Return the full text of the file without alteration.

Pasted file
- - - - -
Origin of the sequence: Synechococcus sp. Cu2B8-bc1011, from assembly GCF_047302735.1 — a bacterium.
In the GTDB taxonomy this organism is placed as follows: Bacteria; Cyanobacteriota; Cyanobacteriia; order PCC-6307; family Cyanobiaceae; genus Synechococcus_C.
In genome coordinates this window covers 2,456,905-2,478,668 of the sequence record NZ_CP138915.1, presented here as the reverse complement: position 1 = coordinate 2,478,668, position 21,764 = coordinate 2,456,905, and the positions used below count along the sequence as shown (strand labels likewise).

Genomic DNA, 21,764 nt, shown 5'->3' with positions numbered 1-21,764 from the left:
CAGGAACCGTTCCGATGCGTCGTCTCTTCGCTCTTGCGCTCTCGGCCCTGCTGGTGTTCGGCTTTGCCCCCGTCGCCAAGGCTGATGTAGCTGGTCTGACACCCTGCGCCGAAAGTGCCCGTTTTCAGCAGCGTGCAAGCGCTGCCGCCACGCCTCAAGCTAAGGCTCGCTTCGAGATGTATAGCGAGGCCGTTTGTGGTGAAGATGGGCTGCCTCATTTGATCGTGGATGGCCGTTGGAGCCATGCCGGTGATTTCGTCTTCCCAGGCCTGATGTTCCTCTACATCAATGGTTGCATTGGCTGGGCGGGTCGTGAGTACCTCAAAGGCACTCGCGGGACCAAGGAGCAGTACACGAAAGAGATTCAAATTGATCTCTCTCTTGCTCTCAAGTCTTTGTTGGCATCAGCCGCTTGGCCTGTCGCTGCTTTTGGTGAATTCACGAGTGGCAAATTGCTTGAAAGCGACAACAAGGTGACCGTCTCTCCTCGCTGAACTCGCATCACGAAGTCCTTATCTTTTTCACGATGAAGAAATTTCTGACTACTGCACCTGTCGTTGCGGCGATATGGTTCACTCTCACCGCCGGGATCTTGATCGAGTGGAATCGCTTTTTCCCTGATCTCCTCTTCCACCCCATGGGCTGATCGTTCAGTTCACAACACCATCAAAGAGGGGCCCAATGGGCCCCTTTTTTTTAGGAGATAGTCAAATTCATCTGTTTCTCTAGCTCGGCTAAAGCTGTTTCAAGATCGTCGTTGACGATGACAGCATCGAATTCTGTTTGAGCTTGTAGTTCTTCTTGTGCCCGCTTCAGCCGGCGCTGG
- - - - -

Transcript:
Origin of the sequence: Synechococcus sp. Cu2B8-bc1011, from assembly GCF_047302735.1 — a bacterium.
In the GTDB taxonomy this organism is placed as follows: Bacteria; Cyanobacteriota; Cyanobacteriia; order PCC-6307; family Cyanobiaceae; genus Synechococcus_C.
In genome coordinates this window covers 2,456,905-2,478,668 of the sequence record NZ_CP138915.1, presented here as the reverse complement: position 1 = coordinate 2,478,668, position 21,764 = coordinate 2,456,905, and the positions used below count along the sequence as shown (strand labels likewise).

Genomic DNA, 21,764 nt, shown 5'->3' with positions numbered 1-21,764 from the left:
CAGGAACCGTTCCGATGCGTCGTCTCTTCGCTCTTGCGCTCTCGGCCCTGCTGGTGTTCGGCTTTGCCCCCGTCGCCAAGGCTGATGTAGCTGGTCTGACACCCTGCGCCGAAAGTGCCCGTTTTCAGCAGCGTGCAAGCGCTGCCGCCACGCCTCAAGCTAAGGCTCGCTTCGAGATGTATAGCGAGGCCGTTTGTGGTGAAGATGGGCTGCCTCATTTGATCGTGGATGGCCGTTGGAGCCATGCCGGTGATTTCGTCTTCCCAGGCCTGATGTTCCTCTACATCAATGGTTGCATTGGCTGGGCGGGTCGTGAGTACCTCAAAGGCACTCGCGGGACCAAGGAGCAGTACACGAAAGAGATTCAAATTGATCTCTCTCTTGCTCTCAAGTCTTTGTTGGCATCAGCCGCTTGGCCTGTCGCTGCTTTTGGTGAATTCACGAGTGGCAAATTGCTTGAAAGCGACAACAAGGTGACCGTCTCTCCTCGCTGAACTCGCATCACGAAGTCCTTATCTTTTTCACGATGAAGAAATTTCTGACTACTGCACCTGTCGTTGCGGCGATATGGTTCACTCTCACCGCCGGGATCTTGATCGAGTGGAATCGCTTTTTCCCTGATCTCCTCTTCCACCCCATGGGCTGATCGTTCAGTTCACAACACCATCAAAGAGGGGCCCAATGGGCCCCTTTTTTTTAGGAGATAGTCAAATTCATCTGTTTCTCTAGCTCGGCTAAAGCTGTTTCAAGATCGTCGTTGACGATGACAGCATCGAATTCTGTTTGAGCTTGTAGTTCTTCTTGTGCCCGCTTCAGCCGGCGCTGG